Blitz-Happy Miami Dolphins Will Try to Slow Mahomes, Kansas City

The Dolphins (8-4) have allowed the second-fewest points in the NFL, and wins in seven of the past eight games have vaulted them into contention for their first playoff berth in four years

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The focus is on the matchup between Patrick Mahomesand Tua Tagovailoa, even though there’s no debating the Kansas City Chiefs have the better quarterback.

The Miami Dolphins might have the superior defense, however, which lends intrigue to Sunday’s game againstthe reigning Super Bowl champions.

The Dolphins (8-4) have allowed the second-fewest points in the NFL, and wins in seven of the past eight games have vaulted them into contention for their first playoff berth in four years. But they're stepping up in class against Mahomes and the high-scoring Chiefs (11-1), who have already clinched a postseason spot by winning their past seven games.

“I wish we could have 14 defenders,” Miami coach Brian Flores said.

Sometimes it seems as though the Dolphins do. Flores' blitz-loving, ball-hawking scheme has produced at least one takeaway in 18 consecutive games, the longest such streak in the NFL, and cornerback Xavien Howard leads the league with eight interceptions.

The question is whether the Dolphins can disrupt the Chiefs, whose eight turnovers are tied for the fewest in the NFL. Mahomes has thrown two interceptions in 463 passes, the league's lowest rate.

And he tends to burn blitzes.

“We always want to be aggressive. It’s an aggressive game,” Flores said. “So we’ll see how the game unfolds. We’ll have a plan going in. Oftentimes that plan has to be adjusted.”


Flores ran the New England Patriots' defense in 2018 when they beat the Chiefs twice, including in the AFC championship game.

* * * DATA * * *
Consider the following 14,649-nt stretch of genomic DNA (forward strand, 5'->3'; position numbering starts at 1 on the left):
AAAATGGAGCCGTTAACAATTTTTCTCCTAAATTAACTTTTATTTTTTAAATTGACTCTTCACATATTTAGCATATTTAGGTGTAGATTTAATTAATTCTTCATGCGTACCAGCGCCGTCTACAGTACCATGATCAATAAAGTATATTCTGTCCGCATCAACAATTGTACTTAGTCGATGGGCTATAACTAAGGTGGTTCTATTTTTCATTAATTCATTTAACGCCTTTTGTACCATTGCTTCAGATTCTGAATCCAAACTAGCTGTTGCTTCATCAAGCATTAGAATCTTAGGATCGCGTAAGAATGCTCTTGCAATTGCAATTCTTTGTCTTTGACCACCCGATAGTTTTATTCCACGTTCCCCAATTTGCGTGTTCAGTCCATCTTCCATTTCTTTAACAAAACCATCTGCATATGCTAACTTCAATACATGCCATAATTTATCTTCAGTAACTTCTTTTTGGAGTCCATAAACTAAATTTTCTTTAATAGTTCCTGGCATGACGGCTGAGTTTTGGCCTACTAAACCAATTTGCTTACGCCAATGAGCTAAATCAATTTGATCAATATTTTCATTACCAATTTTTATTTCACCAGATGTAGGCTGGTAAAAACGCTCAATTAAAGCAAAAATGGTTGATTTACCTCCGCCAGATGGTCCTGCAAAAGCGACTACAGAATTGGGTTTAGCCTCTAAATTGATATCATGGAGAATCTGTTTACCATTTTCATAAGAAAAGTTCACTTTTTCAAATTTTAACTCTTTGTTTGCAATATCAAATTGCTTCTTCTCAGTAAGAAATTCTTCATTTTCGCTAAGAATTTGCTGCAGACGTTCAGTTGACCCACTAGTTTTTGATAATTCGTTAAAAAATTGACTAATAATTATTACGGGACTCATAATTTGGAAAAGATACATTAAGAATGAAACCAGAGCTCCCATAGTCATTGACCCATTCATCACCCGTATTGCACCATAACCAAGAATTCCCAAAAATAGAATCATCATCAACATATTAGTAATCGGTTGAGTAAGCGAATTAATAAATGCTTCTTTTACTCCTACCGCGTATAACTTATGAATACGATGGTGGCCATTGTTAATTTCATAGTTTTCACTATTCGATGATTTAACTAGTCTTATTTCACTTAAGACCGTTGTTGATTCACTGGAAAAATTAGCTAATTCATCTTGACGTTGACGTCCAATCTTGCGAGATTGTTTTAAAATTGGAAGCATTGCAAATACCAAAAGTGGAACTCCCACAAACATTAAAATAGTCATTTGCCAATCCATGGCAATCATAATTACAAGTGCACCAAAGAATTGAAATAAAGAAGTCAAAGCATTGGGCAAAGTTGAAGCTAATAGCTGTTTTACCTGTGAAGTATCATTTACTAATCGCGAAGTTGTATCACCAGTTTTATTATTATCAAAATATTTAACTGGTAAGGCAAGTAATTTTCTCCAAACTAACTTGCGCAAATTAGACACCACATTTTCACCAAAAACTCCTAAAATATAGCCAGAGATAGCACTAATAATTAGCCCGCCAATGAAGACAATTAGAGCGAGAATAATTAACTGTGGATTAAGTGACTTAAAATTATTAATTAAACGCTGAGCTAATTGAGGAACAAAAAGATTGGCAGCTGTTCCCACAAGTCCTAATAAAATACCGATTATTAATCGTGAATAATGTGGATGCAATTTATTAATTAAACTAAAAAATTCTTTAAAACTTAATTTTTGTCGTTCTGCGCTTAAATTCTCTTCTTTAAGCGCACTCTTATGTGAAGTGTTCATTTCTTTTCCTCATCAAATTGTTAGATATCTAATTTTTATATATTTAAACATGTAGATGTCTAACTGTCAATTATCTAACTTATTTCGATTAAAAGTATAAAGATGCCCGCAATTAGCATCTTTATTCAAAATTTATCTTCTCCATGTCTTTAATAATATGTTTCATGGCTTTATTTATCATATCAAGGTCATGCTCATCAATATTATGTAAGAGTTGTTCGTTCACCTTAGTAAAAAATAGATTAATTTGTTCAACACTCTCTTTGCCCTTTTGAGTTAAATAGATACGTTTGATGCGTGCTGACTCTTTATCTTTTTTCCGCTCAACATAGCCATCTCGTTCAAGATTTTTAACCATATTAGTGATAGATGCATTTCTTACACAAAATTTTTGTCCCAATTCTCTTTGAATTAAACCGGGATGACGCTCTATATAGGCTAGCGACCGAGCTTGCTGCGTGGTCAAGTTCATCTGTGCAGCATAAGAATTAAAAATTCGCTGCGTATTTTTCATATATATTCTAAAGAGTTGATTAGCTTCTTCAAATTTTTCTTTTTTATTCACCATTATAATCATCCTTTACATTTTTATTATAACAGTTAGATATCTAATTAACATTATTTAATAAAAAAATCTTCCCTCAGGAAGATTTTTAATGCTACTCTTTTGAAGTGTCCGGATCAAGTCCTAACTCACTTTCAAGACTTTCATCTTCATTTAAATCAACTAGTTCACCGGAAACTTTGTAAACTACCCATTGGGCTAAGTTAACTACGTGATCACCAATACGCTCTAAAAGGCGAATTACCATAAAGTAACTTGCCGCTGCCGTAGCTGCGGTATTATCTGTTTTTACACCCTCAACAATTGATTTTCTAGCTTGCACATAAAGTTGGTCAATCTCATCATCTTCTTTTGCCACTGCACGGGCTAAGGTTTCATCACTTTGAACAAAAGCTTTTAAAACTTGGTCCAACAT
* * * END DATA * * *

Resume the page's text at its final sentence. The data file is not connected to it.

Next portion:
“Brian is a great defensive mind," Chiefs coach Andy Reid said. "When we were in the championship game, he was the one calling them. So he knows that thing backward and forward, and you can see it. You can see it in how those guys are playing. They play hard, aggressive, definitely maximizing everything he’s got there.”

Flores' memory of those 2018 games isn't entirely favorable, because Chiefs scored 40 and 31 points despite losing.

“I remember it was hard to stop them. It’s still hard to stop them. It’s probably harder to stop them now," Flores said. “When you talk about seeing a team evolve, they’ve got a little bit of a killer instinct. When they smell blood in the water.”


First-round draft pick Tagovailoa is 4-1 as the Dolphins' starter. They've reached 30 points only once in those games, but his ability minimize mistakes complements Miami's stout defense.

“He knows how to manage the game and manage the situation,” Mahomes said. "That’s something that I wasn’t that good at my first year. That veteran kind of mental mindset that he has, I think it’s truly special at this time in his career.”

Tagovailoa is the third quarterback in the Super Bowl era to not throw an interception in his first five career starts, joining Dak Prescott and Kyle Allen.


Mahomes has become one of the best in the NFL at drawing defenses offside, using hard counts in mostly empty stadiums to force a penalty. And he may have no comparison when it comes to using free plays to his advantage. His go-ahead touchdown pass to Travis Kelce against Denver on Sunday was the latest example.

“I try to use cadence as much as possible,” Mahomes said. “Quick cadence, hard counts, whatever it is, just to get an advantage in any single way, and the offensive line does a great job of sitting in there, really paying attention, and we work on it throughout the week.”


The Chiefs had failed to score a touchdown on seven straight trips inside the red zone before Kelce’s 20-yard scoring catch last week. That included a couple of instances in which the Chiefs reached the 1-yard line, but were thwarted by better defensive line play and their own offensive miscues.

“We all own a piece of the pie,” Reid said, “but I can get the guys a better chance if we do some different things there. But we’ll get that worked out. I can’t give you exactly the things, but I will tell you I can do a heck of a lot better down there for them.”


For the first time in franchise history, the Dolphins started three rookie offensive linemen last week, and they'll likely do it again.

Left tackle Austin Jackson, right guard Solomon Kindley and right tackle Rob Hunt — each a 2020 draft pick — helped Miami allow no sacks while rushing for 110 yards in a win over Cincinnati.

“I’m proud of those three rookies,” Miami center Ted Karras said. “They’ve played really well. It’s fun to play with those guys and watch them grow.”


AP Sports Writer Dave Skretta in Kansas City, Missouri, contributed to this report.


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